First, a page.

- Published on Monday, 11 November 2013 23:16
- Written by Abdourahmane Barry
Depuis les événements tragiques du 28 septembre 2009, les Guinéens font face à une implication qu’on peut qualifier de suspecte de la communauté internationale vu les agissements de certains acteurs dans la crise politique. Si pour certains, après les régimes de dictature subis depuis l’indépendance, les concepts moraux de portée universelle que sont le droit et la démocratie constituent un luxe pour nous, d’autres pensent simplement qu’il faut maquiller le système et servir les marchés qu’ils représentent, tant pis pour la morale. Aujourd’hui il y a lieu de se demander quelles valeurs morales défend la Communauté Internationale et sur quelle morale et quels principes, les représentants de nos partenaires se sont basés pour aider notre pays à réussir sa marche vers la démocratie.
Au regard d’une victimisation collective dont s’est toujours servi le système criminel qui a pris notre pays en otage depuis l’indépendance pour justifier le malheur dans lequel il a toujours plongé les populations, certains actes posés par cette communauté internationale en Guinée réputés aider notre pays pour le retour à l’ordre constitutionnel, soulèvent plutôt des interrogations quant à leur sincérité. Ne pouvait-on pas se passer des criminels au lieu de procéder au recyclage et à la promotion de certains parmi eux et non des moindres ? Voilà le premier « deux poids deux mesures ».
Quelques semaines après le 28 septembre, le Conseil de sécurité des nations unies envoie une équipe de juristes pour enquêter sur les massacres et les viols. Le rapport de cette commission internationale a reconstitué la chaine de commandement des forces de sécurité pour les enquêtes préliminaires. En décembre de la même année, l’un des principaux accusés tente d’assassiner le chef de la junte. Cette même communauté internationale à Ouagadougou, désigne après l’avoir blanchi, Sekouba Konaté, un haut gradé impliqué dans cette chaine pour diriger la transition avec comme mission : l’organisation des élections présidentielles et la restructuration des forces de sécurité. De retour en Guinée, il élargit sa mission à l’octroi de marches juteux… Continue reading “Pourquoi cette détermination de la Communauté Internationale à adopter des standards uniques en Guinée ?”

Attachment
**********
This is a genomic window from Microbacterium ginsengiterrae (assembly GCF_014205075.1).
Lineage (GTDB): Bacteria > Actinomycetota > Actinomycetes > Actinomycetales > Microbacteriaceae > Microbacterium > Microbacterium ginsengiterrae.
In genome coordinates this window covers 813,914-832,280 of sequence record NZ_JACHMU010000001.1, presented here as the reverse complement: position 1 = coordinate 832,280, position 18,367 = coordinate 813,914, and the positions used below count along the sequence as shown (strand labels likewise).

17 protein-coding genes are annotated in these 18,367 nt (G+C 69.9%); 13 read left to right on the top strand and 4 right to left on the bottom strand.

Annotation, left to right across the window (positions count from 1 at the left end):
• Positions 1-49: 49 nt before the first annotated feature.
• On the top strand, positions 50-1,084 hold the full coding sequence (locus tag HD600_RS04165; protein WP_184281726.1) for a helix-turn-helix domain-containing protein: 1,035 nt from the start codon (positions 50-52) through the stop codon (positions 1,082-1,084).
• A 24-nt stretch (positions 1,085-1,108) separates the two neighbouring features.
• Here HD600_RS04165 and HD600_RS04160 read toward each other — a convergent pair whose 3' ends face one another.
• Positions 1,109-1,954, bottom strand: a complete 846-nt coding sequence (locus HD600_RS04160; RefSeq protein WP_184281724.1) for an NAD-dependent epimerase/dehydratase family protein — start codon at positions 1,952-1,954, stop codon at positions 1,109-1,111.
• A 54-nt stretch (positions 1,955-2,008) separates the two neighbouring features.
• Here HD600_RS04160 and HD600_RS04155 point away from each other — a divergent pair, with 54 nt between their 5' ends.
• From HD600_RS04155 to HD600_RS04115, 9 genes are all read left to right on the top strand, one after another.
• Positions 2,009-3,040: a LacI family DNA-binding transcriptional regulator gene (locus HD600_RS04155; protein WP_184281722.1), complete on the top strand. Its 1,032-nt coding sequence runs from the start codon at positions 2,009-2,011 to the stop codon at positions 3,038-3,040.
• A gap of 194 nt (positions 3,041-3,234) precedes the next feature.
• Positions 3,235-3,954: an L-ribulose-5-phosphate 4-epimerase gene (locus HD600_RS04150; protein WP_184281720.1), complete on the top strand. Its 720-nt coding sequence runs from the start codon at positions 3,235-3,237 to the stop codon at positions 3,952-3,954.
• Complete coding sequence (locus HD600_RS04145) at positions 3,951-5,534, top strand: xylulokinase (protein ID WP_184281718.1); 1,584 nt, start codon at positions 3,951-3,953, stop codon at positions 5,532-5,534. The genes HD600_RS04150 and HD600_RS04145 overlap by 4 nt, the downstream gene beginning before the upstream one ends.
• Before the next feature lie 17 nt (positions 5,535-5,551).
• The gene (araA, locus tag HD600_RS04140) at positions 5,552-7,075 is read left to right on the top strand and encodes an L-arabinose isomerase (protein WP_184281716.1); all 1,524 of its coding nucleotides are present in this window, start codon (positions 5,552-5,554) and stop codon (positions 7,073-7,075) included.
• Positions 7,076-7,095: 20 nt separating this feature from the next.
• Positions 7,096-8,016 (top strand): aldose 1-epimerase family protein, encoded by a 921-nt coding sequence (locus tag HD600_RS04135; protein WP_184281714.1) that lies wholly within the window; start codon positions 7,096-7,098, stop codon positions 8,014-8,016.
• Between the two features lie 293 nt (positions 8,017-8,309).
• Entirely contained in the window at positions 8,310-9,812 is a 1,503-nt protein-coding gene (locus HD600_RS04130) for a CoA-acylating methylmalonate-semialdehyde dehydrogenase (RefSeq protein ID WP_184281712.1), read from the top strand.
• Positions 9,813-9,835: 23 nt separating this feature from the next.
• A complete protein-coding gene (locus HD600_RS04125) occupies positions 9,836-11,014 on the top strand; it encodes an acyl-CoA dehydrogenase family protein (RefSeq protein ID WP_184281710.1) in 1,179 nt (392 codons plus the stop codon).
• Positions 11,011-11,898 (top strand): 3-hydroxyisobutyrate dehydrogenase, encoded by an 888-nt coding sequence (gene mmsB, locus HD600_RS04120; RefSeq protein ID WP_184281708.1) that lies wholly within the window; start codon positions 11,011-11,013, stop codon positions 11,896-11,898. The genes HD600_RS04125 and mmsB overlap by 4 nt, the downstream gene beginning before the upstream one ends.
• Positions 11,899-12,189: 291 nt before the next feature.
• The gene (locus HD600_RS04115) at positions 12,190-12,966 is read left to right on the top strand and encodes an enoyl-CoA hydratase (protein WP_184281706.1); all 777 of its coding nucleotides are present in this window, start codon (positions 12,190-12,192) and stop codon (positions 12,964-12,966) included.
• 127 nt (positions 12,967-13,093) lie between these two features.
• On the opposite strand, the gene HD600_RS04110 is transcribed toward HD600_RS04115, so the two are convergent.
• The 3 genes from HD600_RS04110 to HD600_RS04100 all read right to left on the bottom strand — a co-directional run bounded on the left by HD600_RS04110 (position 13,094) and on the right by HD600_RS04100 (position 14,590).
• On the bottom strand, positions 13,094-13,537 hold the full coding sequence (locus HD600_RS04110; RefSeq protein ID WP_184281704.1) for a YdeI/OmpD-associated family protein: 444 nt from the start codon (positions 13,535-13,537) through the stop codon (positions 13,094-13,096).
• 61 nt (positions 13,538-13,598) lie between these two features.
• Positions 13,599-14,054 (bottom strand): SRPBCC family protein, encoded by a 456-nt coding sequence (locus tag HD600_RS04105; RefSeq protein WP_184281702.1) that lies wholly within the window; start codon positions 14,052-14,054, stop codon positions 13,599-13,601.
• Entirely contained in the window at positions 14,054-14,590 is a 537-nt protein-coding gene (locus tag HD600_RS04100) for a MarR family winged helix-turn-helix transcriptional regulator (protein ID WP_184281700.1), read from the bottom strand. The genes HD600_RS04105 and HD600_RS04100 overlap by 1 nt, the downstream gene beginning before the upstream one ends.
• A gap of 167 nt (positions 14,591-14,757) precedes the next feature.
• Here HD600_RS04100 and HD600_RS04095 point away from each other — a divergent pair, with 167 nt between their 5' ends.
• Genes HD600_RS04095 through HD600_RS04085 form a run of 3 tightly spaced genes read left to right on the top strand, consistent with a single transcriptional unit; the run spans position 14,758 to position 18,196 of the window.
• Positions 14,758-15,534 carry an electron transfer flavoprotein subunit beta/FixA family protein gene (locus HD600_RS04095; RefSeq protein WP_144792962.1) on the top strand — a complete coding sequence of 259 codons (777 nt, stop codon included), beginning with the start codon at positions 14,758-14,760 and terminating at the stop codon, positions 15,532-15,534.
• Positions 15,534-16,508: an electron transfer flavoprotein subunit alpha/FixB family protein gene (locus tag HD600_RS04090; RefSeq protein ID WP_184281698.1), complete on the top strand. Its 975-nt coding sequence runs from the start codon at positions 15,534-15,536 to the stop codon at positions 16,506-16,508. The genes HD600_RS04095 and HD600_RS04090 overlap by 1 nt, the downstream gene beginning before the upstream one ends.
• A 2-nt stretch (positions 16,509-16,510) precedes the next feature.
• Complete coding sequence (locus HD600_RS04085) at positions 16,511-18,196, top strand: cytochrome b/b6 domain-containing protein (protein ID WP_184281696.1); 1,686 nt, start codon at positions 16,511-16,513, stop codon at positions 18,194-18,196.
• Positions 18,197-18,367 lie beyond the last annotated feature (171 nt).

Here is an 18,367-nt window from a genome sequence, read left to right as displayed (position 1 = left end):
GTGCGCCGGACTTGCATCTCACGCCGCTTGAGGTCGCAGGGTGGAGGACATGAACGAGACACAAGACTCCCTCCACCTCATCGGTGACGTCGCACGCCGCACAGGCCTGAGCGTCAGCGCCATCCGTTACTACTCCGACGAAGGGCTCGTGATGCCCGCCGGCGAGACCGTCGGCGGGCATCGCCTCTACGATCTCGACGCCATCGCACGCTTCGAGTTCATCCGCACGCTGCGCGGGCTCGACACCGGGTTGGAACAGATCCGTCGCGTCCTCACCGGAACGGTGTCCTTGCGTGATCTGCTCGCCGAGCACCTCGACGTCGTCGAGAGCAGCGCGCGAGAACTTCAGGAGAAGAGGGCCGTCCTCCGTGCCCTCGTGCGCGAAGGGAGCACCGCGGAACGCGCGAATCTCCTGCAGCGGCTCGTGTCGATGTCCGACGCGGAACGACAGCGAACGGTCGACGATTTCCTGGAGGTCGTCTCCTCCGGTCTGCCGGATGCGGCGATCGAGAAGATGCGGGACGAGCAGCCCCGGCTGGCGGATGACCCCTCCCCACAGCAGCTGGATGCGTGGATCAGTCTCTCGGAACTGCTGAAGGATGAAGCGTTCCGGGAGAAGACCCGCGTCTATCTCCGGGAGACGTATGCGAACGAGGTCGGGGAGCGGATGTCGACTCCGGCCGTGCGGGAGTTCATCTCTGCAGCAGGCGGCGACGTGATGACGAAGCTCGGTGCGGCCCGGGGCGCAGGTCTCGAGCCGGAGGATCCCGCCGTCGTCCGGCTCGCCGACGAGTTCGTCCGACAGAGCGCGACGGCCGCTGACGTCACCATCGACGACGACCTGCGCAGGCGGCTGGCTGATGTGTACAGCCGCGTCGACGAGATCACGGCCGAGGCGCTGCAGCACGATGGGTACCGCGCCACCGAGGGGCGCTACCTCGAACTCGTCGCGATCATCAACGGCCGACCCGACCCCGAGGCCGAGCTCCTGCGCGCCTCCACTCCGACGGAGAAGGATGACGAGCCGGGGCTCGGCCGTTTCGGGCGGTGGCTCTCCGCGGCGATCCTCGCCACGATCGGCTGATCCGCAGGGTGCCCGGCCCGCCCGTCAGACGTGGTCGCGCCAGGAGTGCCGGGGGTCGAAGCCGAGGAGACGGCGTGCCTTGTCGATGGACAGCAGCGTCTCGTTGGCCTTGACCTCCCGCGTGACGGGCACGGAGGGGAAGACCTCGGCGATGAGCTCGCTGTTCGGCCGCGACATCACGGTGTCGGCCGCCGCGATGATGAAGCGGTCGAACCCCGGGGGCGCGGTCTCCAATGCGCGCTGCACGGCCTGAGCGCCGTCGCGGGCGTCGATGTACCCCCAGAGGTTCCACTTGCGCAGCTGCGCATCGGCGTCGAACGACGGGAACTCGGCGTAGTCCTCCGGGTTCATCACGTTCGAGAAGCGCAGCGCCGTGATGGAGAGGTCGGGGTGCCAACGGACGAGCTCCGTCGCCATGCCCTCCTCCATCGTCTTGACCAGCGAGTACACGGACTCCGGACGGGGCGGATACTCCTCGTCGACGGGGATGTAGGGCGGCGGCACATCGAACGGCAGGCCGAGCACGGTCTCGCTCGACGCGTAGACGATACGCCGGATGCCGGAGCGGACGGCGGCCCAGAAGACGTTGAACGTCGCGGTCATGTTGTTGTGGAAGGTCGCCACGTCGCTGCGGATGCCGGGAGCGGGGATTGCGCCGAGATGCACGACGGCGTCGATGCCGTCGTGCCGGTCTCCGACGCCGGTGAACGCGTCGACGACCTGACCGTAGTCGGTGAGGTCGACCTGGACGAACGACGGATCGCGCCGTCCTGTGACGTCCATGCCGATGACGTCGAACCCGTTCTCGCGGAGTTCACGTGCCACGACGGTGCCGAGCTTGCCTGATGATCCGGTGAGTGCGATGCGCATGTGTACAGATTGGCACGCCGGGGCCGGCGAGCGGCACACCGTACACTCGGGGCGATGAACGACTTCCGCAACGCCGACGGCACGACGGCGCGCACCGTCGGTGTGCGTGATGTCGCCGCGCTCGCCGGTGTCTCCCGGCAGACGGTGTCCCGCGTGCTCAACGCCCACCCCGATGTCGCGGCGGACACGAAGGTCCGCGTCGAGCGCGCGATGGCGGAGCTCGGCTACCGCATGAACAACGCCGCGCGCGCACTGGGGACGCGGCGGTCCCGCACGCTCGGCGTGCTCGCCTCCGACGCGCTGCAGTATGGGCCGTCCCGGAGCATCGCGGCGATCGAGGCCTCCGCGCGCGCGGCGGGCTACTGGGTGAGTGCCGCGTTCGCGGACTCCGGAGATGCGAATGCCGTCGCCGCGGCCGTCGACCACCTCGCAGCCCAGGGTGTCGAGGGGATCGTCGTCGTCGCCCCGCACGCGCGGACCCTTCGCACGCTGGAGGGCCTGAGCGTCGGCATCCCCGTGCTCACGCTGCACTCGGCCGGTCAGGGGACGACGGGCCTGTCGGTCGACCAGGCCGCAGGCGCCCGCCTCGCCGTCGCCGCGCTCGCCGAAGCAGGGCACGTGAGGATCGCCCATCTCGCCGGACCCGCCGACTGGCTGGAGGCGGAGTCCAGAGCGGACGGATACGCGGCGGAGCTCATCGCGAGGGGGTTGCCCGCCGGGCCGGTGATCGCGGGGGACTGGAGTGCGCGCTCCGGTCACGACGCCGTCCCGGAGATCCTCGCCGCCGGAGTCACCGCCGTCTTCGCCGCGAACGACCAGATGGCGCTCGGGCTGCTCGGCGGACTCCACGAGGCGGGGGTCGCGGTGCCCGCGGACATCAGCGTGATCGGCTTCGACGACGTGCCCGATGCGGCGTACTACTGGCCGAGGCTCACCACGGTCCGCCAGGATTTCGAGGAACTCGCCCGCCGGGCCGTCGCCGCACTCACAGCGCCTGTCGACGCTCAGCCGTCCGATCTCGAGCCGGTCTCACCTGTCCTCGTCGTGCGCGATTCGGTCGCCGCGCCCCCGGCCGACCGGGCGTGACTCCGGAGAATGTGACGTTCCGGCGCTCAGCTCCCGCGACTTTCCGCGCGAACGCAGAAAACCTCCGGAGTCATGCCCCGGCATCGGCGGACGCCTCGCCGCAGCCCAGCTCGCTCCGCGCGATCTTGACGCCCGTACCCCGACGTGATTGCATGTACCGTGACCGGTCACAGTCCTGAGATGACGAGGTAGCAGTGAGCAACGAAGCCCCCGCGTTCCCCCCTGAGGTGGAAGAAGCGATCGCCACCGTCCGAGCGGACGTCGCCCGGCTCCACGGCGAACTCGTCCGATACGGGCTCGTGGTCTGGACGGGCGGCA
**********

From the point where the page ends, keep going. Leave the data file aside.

Said Djinit arrived in Conarky from Dakar on Friday night and spent much of the day on Saturday visiting with the primary opposition leaders at their homes: Lansana Kouyate, Sidya Toure, and Cellou Dalein Diallo. Djinnit was supposed to visit with representatives of Conde’s party, the government and the CENI, yet there is no news about whether this happened, or, if it did, what came out of it. Djinnit spoke with Africaguinee to indicate what he thought the next steps should be. He stressed the need for the opposition to stick with the CENI vote counting process to its conclusion. After this, he suggests that if the opposition has outstanding “irregularities” or issues of fraud, it should take its case to the Supreme Court, adding that the Court should review the case fairly!
Said Djinnit was accompanied in these visits by US ambassador, Alex Laskaris, French ambassador, Bertrand Cochery, and EU representative Philippe Van Damme. Ambassador Laskaris offered to examine the irregularities and fraud identified by the opposition and determine whether or not they “affect” the overall election. Given that the opposition says the fraud is massive and widespread, such a comment from Laskaris suggests that, at the outset, he is trying to discount opposition concerns.